2017 VIRN L. P. Ings Scholarship Recipient - Tasia Knysh

A head and shoulders photo of Tasia who has dark shoulder length hair, brown eyes and smiling.
Congratulations Tasia!

I grew up with my aunt Tena who was totally blind. We took care of her for years, making sure she went to all of her appointments and keeping her house clean and tidy. I never thought that one day I would lose my vision as well.

At the age of 10 and a half, I was diagnosed with diabetes. When I was first diagnosed, I did not look after my diabetes, and my sugar levels were usually high. And I did not care! Years later, at the age of 24, I started feeling the consequences as I started to lose my sight and was diagnosed with diabetic retinopathy. Suddenly my world had changed. I underwent multiple surgeries, some to remove the blood from around my retina, and a couple of cataract surgeries. The vision slowly decreased to around 20/200 in the left eye and no vision at all in the right – I had become legally blind. This was something I did not want to have to deal with at my age.

Before the diagnosis, I was working full time at the Holiday Inn, living on my own in an apartment, and had my driver’s license, so I was able to commute by myself from place to place with no problem at all. I was Ukrainian dancing, going to the club and out with my friends on a regular basis, and attending Red River College. Now, I felt like I had a whole new life that I would never get used to. I stopped socializing with my friends and stopped going out. I even dropped out of school. I went from working full time at the front desk and supporting myself, to working one to two shifts a week in the pool area and living with my parents. I had gone from being an independent young adult, to having to rely on everyone around me to do even some of the simple things like read for me. I had lost my independence and was slowly starting to fall into isolation and depression. This was not because I didn’t want to socialize, but because I was no longer comfortable around my friends and didn’t want to feel like a burden always having to ask for help. Then something changed – I was introduced to Doris and the VIRN community.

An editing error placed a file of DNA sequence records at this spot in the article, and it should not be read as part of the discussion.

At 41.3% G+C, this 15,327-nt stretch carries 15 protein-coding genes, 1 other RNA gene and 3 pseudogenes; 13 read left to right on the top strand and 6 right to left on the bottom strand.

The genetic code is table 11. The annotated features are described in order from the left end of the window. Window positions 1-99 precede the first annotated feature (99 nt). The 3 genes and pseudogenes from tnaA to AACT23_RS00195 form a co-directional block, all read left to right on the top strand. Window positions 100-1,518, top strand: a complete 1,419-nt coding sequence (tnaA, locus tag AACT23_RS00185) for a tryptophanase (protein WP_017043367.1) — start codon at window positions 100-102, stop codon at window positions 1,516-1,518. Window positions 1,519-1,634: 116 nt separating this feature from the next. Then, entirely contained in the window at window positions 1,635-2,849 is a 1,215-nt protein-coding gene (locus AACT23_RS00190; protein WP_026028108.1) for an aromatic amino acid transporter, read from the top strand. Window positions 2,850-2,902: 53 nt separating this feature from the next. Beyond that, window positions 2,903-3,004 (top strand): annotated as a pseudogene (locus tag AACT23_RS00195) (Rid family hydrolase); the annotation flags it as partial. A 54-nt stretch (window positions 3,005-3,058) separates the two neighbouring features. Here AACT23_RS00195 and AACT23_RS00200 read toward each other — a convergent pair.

I started participating in the VIRN Mobility Mentorship program, and my outlook soon began to change. I was meeting with Doris on a regular basis, talking about the changes I was going through and how I was feeling. There were definitely lots of tears, but I was also opened up to the opportunities and independence that I could get back. Slowly she introduced me to the VIRN paddling team and the cycling group, and the volunteers at VIRN helped me with my mobility training and slowly started to help bring my confidence back to the “old” Tasia, before the vision loss. I was coming in for computer training and learning how to use screen reading software and slowly started becoming confident taking the bus to get from place to place on my own. I attended weekly group sessions at the VIRN office and we started talking about going back to school.

The thought of going back scared me completely, but I was assured that I would have all the help and guidance I needed along the way. I booked an appointment with an admissions advisor at CDI College, and now I am attending full time, Monday to Friday afternoons, in the Addictions and Community Services Worker program.

I am out and about all the time, and busy with school and work. I am going out with my friends again and gaining confidence using screen reading software and assistive technology. I look forward to the spring and summer when I can go to the VIRN paddling and cycling groups. And right now I am even volunteering and working at the office whenever I get the chance. I can truly say that in the last year and a half, through the support and help of Doris and the whole VIRN community I have come a long way. I never pictured myself going back to school, but I am now taking a program that I truly love and know I can succeed at.

I am grateful to have the opportunity to accept the L.P Ings Scholarship and know that had it not been for VIRN, and everyone’s support, this would have never been a possibility. I can now see the light at the end of the tunnel. It was a long road and tough battle the last three years of my life, but I now know that anything is possible if I set my mind to it. I may not be able to do things the way I used to, but I am still able to do them. I can lead a fully inclusive life, and it can start with completing school and working in a field I love. Thank you for the opportunity and help with this through the scholarship. I could not ask for anything more and cannot think of any words to say how gracious I truly am. – Tasia Knysh